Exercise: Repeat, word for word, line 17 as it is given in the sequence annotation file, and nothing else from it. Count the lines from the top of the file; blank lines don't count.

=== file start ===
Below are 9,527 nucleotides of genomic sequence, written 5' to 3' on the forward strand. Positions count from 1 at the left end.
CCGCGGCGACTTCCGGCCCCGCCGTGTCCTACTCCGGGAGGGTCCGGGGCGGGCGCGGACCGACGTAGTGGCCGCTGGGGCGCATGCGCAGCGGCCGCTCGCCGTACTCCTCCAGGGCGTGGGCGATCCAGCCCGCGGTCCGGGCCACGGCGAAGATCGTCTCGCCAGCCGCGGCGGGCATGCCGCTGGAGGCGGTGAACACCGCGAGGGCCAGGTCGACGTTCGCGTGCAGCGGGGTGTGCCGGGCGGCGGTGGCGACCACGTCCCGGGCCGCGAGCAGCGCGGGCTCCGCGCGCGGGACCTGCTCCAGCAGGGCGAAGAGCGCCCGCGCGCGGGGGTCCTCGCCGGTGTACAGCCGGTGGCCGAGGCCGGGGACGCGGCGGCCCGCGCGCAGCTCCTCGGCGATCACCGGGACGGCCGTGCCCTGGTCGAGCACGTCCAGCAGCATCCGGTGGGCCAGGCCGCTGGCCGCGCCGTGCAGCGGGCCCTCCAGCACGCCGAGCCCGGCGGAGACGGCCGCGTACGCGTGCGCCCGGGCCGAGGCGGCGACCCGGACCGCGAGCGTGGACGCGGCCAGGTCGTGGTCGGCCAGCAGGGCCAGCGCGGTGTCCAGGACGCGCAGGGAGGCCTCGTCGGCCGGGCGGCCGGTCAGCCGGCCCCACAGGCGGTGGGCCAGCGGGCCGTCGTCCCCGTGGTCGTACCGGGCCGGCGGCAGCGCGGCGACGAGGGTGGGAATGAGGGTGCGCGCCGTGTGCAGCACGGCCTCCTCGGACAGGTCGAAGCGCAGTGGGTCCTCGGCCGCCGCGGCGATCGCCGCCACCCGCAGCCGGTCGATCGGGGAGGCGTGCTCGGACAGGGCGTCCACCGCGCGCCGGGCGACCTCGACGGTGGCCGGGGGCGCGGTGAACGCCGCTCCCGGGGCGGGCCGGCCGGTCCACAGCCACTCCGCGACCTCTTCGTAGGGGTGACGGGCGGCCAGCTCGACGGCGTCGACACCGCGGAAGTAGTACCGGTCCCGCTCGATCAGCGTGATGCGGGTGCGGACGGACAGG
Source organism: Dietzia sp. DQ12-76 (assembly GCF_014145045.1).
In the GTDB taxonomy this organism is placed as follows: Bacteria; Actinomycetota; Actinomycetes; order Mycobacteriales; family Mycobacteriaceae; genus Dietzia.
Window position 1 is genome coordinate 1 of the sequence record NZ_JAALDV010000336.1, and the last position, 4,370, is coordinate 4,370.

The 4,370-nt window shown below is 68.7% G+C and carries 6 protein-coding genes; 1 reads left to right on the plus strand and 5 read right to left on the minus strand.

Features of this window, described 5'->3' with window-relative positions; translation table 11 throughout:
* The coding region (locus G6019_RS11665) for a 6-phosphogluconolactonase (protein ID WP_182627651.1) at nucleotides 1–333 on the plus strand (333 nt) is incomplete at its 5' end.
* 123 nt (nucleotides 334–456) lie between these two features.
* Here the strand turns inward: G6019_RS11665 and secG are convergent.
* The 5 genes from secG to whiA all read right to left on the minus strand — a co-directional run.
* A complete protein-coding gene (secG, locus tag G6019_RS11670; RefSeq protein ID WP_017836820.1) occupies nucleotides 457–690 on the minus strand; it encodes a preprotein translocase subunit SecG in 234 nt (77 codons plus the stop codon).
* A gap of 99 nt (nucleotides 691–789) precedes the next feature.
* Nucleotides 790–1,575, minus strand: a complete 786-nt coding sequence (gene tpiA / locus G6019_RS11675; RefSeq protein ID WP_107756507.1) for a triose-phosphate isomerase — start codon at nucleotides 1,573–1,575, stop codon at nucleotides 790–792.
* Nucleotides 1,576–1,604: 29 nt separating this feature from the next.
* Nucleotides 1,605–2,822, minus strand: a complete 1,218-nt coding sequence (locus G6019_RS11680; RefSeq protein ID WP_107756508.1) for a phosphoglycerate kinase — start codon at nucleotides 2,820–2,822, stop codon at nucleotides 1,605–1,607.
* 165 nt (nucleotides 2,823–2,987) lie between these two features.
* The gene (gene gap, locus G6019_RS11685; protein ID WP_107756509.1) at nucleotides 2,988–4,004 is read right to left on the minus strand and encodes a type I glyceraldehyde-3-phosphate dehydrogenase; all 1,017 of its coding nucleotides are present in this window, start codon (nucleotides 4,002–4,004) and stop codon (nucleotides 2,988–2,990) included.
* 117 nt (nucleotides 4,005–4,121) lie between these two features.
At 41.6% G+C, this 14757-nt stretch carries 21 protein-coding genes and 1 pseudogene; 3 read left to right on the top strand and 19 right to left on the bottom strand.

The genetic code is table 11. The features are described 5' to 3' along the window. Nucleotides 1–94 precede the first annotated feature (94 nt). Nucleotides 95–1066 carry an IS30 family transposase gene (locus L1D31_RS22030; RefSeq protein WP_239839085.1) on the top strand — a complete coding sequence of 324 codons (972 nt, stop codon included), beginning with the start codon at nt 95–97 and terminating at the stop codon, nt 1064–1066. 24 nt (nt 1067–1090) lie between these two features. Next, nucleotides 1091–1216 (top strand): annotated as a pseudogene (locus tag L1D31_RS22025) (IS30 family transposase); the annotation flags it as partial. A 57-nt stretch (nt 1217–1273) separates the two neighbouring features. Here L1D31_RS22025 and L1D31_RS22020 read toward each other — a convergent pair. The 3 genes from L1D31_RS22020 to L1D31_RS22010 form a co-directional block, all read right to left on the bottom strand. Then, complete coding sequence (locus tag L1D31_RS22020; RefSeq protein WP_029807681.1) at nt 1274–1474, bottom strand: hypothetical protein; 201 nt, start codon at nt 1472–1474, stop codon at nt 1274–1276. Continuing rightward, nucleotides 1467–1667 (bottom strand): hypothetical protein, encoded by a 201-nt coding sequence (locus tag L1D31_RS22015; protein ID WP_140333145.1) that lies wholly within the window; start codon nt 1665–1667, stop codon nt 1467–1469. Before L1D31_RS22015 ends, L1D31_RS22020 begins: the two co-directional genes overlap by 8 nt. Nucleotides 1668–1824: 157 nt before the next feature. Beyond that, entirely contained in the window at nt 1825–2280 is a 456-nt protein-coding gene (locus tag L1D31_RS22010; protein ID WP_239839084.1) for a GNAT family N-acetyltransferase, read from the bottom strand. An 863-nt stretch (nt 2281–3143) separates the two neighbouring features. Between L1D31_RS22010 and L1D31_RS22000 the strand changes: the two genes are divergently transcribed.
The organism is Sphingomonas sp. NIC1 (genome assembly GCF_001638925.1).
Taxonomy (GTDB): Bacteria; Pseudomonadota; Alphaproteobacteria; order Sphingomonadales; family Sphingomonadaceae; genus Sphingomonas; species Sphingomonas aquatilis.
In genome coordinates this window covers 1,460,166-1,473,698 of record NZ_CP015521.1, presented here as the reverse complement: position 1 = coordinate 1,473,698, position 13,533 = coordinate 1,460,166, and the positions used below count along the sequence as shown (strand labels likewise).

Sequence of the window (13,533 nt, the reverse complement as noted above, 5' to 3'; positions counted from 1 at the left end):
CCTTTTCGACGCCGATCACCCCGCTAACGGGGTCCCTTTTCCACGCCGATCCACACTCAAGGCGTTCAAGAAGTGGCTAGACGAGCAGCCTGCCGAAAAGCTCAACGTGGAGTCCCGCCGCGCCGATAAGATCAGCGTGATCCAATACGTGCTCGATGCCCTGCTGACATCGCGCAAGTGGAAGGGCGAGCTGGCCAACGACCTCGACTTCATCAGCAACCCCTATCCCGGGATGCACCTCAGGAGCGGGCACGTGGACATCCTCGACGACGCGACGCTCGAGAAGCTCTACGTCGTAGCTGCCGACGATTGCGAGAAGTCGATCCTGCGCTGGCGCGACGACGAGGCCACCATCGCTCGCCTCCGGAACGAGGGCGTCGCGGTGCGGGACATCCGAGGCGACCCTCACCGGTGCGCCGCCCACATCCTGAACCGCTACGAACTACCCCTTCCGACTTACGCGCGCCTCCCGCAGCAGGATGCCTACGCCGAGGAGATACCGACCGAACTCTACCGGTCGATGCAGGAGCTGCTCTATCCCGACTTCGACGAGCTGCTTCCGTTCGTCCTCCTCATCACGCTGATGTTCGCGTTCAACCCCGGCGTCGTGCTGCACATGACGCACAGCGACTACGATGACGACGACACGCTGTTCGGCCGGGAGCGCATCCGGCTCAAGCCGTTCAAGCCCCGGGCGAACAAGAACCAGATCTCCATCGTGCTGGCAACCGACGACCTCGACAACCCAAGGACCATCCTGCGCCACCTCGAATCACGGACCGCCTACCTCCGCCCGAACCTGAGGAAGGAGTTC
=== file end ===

* 165 nt (nucleotides 2,823–2,987) lie between these two features.